The composition of river-borne material in the Orinoco River system is related primarily to erosion regime, which in turn is related to tectonic setting; especially notable is the contrast between material derived from tectonically active mountain belts and that from stable cratonic regions. For a particular morpho-tectonic region, the compositional suites of suspended sediment, bed material, overback deposits, and dissolved phases are fairly uniform are are typically distinct from whose of other regions. For each region, a consistent set of chemical weathering reactions can be formulated to explain the composition of dissolved and solid loads. In developing these formulations, erosion on slopes and storage of solids in soils and alluvial sediments are important considerations. Compositionally verymature sediment is derived from areas of thick soils where erosion is transport limited and from areas where sediments are stored for extended periods of time in alluvial deposits. Compositionally immature sediments are derived from tectonically active mountain belts where erosion is weathering limited. Weathering-limited erosion also is important in the elevated parts of the Guayana Shield within areas of sleep topography. Compared to the mountain belts, sediments derived from elevated parts of the Shield are more mature. A greater degree of chemical weathering seems to be needed to erode the rock types typical of the Shield. The major-element chemistry and mineral composition of sediment delivered by the Orinoco River to the ocean are controlled by rivers that have their headwaters in mountain belts and cross the Llanos, a region of alluvial plains within the foreland basin. The composition of sediments in rivers that drain the Shield seems to be established primarily at the site of soil formation, whereas for rivers that drain the mountain belts, additional weathering occurs during s episodes of storage on alluvial plains as sediments are transported across the Llanos

  7. Physics students' approaches to learning and cognitive processes in solving physics problems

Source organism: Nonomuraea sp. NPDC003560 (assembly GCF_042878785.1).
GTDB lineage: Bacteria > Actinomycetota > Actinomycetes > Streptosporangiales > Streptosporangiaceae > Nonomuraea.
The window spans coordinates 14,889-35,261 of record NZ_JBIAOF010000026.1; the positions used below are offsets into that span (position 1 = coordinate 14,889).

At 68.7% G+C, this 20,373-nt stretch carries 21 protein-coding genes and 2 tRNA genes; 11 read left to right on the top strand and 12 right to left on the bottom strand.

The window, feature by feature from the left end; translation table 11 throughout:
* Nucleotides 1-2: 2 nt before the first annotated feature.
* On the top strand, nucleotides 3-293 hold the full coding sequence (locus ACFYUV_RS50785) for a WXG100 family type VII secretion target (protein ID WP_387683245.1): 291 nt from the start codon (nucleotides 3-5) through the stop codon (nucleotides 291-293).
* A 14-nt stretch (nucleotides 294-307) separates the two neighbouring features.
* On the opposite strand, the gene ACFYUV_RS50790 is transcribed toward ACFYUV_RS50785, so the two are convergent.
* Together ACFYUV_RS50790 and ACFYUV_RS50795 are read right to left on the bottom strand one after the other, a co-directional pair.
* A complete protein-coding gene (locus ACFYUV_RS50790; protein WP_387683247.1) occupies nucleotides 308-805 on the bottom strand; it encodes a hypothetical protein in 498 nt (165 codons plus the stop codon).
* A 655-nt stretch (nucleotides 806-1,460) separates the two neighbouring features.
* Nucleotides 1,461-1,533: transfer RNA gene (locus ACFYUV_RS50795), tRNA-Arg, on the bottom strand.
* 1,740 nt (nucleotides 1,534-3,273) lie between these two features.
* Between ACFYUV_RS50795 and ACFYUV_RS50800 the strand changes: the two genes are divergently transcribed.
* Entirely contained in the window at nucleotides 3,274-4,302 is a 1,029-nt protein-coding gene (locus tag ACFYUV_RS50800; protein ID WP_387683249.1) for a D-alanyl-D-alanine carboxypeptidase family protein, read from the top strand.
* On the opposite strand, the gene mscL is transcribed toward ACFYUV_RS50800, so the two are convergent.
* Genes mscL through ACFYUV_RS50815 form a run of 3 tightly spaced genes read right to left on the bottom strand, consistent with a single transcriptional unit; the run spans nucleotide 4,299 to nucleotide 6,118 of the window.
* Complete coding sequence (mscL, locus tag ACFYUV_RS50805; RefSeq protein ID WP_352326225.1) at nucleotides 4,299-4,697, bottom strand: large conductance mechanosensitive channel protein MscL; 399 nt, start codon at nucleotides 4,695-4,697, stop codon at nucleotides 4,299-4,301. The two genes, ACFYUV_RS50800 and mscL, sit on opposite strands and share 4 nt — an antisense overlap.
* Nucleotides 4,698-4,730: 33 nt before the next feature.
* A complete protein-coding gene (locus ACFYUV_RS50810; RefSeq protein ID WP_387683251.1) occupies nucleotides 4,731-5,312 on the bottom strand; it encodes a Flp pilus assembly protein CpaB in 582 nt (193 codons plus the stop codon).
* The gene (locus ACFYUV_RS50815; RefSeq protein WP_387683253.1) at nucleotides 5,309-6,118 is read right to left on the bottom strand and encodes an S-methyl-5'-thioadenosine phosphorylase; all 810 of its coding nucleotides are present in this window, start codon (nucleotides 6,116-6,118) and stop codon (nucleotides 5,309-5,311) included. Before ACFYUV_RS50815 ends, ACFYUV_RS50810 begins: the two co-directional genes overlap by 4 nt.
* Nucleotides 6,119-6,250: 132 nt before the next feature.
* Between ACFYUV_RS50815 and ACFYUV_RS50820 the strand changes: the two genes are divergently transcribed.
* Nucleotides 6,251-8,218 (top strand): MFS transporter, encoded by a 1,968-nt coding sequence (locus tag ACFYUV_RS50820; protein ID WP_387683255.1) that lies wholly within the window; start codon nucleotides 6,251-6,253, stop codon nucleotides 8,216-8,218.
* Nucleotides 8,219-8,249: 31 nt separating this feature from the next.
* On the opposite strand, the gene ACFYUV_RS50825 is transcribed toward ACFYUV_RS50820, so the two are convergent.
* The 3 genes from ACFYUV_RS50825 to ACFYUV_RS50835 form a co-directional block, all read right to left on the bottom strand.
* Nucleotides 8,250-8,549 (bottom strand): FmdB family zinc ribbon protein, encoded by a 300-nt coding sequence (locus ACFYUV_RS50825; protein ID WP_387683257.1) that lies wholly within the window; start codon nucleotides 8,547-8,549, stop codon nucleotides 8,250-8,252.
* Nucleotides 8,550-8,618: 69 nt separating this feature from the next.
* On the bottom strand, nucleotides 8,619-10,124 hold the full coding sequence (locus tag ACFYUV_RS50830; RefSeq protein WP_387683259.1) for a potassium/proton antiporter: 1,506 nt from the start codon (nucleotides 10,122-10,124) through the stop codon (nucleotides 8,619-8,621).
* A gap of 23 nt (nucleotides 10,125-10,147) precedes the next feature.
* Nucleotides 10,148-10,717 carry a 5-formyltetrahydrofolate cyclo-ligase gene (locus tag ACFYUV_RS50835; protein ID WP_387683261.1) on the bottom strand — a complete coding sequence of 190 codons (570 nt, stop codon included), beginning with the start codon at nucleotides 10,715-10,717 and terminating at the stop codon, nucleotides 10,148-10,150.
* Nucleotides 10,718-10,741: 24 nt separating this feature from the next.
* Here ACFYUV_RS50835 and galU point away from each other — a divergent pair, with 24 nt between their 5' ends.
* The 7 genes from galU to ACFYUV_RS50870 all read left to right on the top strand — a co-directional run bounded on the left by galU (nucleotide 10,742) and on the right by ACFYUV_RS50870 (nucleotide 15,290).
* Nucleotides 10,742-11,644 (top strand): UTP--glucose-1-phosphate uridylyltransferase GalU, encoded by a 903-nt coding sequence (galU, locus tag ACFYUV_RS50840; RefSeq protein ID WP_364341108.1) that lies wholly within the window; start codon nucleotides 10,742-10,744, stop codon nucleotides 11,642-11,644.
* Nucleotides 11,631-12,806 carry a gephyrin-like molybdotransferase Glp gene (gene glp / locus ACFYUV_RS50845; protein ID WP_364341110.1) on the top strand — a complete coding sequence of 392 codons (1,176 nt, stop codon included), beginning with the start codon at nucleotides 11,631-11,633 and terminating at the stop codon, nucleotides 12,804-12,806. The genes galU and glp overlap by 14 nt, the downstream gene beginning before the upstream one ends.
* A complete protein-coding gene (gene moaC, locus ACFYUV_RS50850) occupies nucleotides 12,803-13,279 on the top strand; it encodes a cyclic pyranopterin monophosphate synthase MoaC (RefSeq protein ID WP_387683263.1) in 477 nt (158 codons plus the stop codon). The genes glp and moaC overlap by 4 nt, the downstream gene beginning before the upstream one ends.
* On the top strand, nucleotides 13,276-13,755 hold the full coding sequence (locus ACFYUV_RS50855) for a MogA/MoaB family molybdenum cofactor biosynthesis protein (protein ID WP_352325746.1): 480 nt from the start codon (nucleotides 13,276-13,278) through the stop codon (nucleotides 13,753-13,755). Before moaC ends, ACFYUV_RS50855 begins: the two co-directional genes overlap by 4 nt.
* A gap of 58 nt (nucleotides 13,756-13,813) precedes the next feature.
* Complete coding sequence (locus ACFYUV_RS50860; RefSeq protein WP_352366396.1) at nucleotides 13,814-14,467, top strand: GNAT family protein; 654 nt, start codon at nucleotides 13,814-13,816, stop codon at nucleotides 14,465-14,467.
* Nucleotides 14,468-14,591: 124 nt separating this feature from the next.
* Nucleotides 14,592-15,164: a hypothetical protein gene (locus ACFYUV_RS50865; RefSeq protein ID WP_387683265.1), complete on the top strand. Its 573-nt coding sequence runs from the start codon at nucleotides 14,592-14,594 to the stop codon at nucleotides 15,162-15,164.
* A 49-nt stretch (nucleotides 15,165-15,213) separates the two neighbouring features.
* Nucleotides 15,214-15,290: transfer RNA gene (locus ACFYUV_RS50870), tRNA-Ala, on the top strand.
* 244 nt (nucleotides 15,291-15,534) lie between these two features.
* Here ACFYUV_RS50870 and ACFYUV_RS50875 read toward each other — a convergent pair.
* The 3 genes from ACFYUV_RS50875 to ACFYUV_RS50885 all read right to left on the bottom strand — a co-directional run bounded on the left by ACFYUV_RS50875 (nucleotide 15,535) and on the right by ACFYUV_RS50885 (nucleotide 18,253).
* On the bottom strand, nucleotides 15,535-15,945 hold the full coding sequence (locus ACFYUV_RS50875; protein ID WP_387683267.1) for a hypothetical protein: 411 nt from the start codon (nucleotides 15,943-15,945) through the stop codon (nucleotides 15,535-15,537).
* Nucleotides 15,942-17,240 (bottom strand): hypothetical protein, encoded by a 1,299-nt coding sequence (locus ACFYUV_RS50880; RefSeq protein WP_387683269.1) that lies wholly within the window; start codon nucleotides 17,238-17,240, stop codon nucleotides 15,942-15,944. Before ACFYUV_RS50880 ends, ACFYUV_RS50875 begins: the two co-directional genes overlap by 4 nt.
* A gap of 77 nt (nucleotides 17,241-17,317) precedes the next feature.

NASA Astrophysics Data System (ADS)

    Bouchard, Josee

    This study examined traditional instruction and problem-based learning (PBL) approaches to teaching and the extent to which they foster the development of desirable cognitive processes, including metacognition, critical thinking, physical intuition, and problem solving among undergraduate physics students. The study also examined students' approaches to learning and their perceived role as physics students. The research took place in the context of advanced courses of electromagnetism at a Canadian research university. The cognitive science, expertise, physics and science education, instructional psychology, and discourse processes literature provided the framework and background to conceptualize and structure this study. A within-stage mixed-model design was used and a number of instruments, including a survey, observation grids, and problem sets were developed specifically for this study. A special one-week long problem-based learning (PBL) intervention was also designed. Interviews with the instructors participating in the study provided complementary data. Findings include evidence that students in general engage in metacognitive processes in the organization of their personal study time. However, this potential, including the development of other cognitive processes, might not be stimulated as much as it could in the traditional lecture instructional context. The PBL approach was deemed as more empowering for the students. An unexpected finding came from the realisation that a simple exposure to a structured exercise of problem-solving (pre-test) was sufficient to produce superior planning and solving strategies on a second exposure (post-test) even for the students who had not been exposed to any special treatment. Maturation was ruled out as a potential threat to the validity of this finding. Another promising finding appears to be that the problem-based learning (PBL) intervention tends to foster the development of cognitive competencies, particularly

  8. Solar physics applications of computer graphics and image processing

    NASA Technical Reports Server (NTRS)

    Altschuler, M. D.

    1985-01-01